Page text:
5 investing tips from Warren Buffett

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It’s important to note that before you put everything into investing, Buffett would want you to pay down any debt.

From there, most of his advice this year centres around keeping true to yourself, your gut and avoiding fad traps.

1. Investing isn’t a game

Buffett has been pretty open with his thoughts on the popularity of investing apps in the wake of the GameStop fiasco. His issue isn’t exactly with the apps themselves, but rather how they encourage newbie investors to treat trading like a game.

“I think the degree to which a very rich society can reward people who know how to take advantage, essentially, of the gambling instincts of the American public, the worldwide public — it's not the most admirable part of the accomplishment,” he says.

With the right approach, low or no-commission trading apps can be very profitable — as long you don’t treat them like toys.

2. Slow and steady wins the race

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Buffett says he advises most investors to simply purchase an S&P index fund over buying individual stocks — even including his own company.

"I recommend the S&P 500 index fund. I've never recommended Berkshire to anybody because I don't want people to buy it because they think I'm tipping them into something. On my death there's a fund for my then-widow and 90% will go into an S&P 500 index fund," he says.

Canadians can easily buy into the S&P 500 through a number of exchange traded funds (ETFs) that track the index. Or you can look into the S&P/TSX Composite, if you want to bet on Canadian businesses instead. Either will give you a slice of some of the biggest companies in North America, and many investors — including Buffett — recommend this strategy for investors planning for the long term.

Just make sure that, if you’re using an investing app, you pick one with low fees that doesn't eat into your steady profits.

3. Trust your instincts

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Buffett has long distrusted tech, but he finally began investing in Apple in 2016. It’s now one of his most valuable investments.

But last year, he offloaded some of Berkshire Hathaway’s Apple shares.

"That was probably a mistake,” he says of the move.

However, one sale Buffett doesn’t regret is dumping all of his airline shares. While he “doesn’t consider it a great moment in Berkshire’s history,” the company can boast it has more net worth than any other business in the U.S. — and the airlines were the better for it, too.

“I think the airline business has done better because we sold and I wish them well but I still wouldn’t want to buy the airline business,” Buffett said.

If you don’t trust your investing instincts quite yet, a robo advisor can make the tough decisions for you and start making money in the background while you keep learning.

4. The present doesn’t always dictate the future

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There’s no telling for sure if what’s popular today will still matter tomorrow. And Buffett says that shouldn’t be your overall goal when it comes to investing anyway.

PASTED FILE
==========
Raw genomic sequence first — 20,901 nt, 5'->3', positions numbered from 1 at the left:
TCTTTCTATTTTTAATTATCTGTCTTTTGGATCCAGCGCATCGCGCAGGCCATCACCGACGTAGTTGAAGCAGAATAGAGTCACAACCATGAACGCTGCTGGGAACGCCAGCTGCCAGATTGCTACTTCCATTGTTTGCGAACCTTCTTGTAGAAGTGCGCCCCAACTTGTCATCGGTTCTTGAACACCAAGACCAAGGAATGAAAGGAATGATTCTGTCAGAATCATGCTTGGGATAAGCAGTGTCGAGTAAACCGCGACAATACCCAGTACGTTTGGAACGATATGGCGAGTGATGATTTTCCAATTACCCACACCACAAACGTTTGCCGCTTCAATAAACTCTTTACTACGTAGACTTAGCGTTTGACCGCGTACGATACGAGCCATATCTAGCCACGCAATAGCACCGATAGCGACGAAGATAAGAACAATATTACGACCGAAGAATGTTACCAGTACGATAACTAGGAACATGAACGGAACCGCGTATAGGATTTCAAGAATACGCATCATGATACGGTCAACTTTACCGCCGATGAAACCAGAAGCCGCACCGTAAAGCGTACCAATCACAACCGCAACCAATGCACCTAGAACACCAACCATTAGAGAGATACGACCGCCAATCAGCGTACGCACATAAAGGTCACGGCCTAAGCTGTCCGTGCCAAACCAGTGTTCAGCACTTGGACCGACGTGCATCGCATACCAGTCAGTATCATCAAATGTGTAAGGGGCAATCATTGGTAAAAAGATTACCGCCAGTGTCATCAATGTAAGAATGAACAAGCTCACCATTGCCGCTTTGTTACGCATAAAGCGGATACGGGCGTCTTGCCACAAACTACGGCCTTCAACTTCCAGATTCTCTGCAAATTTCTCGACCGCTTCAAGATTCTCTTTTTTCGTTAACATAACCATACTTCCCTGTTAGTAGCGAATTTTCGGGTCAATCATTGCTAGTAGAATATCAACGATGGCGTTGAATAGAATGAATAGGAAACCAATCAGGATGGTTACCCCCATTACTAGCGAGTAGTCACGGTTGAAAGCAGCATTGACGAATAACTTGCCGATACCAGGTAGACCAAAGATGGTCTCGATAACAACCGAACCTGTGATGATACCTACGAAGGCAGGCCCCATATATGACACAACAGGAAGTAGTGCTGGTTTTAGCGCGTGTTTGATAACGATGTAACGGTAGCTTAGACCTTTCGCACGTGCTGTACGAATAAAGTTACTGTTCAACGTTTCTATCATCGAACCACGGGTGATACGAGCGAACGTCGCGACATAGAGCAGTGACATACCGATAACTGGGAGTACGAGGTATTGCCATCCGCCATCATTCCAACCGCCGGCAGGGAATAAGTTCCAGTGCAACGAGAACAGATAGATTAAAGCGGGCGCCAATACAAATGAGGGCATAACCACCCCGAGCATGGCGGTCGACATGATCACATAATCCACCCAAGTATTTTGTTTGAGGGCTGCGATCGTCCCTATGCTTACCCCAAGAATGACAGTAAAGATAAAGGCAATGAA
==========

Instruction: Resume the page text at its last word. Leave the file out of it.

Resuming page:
“There’s a lot more to picking stocks than figuring out what’s going to be a wonderful industry in the future,” said Buffett.

To illustrate his point, he put up a slide of all the auto companies from decades ago that started with the letter “M.” The list was so long it didn’t fit on a single slide.

That’s because when cars started to become commonplace in the 1900s, Buffett says about 2,000 businesses flooded the industry, expecting it would have “an amazing future.”

But by 2009, he notes, there were three automakers left, and two went into bankruptcy proceedings.

With that in mind, don’t invest everything in what’s exciting and new. Instead, build a modest portfolio and always remember that things can go south without warning. (That’s why life insurance can be one of your most prudent investments.)

5. Don’t lose a certain amount of caution

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With the rise of special purpose acquisition companies (SPACs) or “blank check companies,” designed to raise the funds to buy an existing company, Buffett is wary of rampant speculation taking place in the marketplace.

“The SPACs generally have to spend their money in two years, as I understand it. If you have to buy a business in two years, you put a gun to my head and said, ‘You’ve got to buy a business in two years,’ I’d buy one but it wouldn't be much of one,” he says.

He has a similar level of disdain for bitcoin, which he opted to dodge commenting on during the meeting — although he acknowledged how much he hates it when politicians do the same.

Buffett has also become more concerned about inflation in the U.S., which has begun to accelerate lately, with increasing demand in certain areas of the supply chain.

His concern here likely stems from the fact that higher prices can cut into the value of future company profits. “We’re not going to have much luck on acquisitions while this sort of a period continues,” Buffett says.

In the meantime, don’t stop investing; just make sure you’re careful and strategic with your money. And if you intend to keep a big chunk of your money in cash, don’t leave it in a traditional savings account where inflation will rip it apart. Put it somewhere safe where it can actually grow.


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Sigrid Forberg Associate Editor

Sigrid’s is Money.ca's associate editor, and she has also worked as a reporter and staff writer on the Money.ca team.


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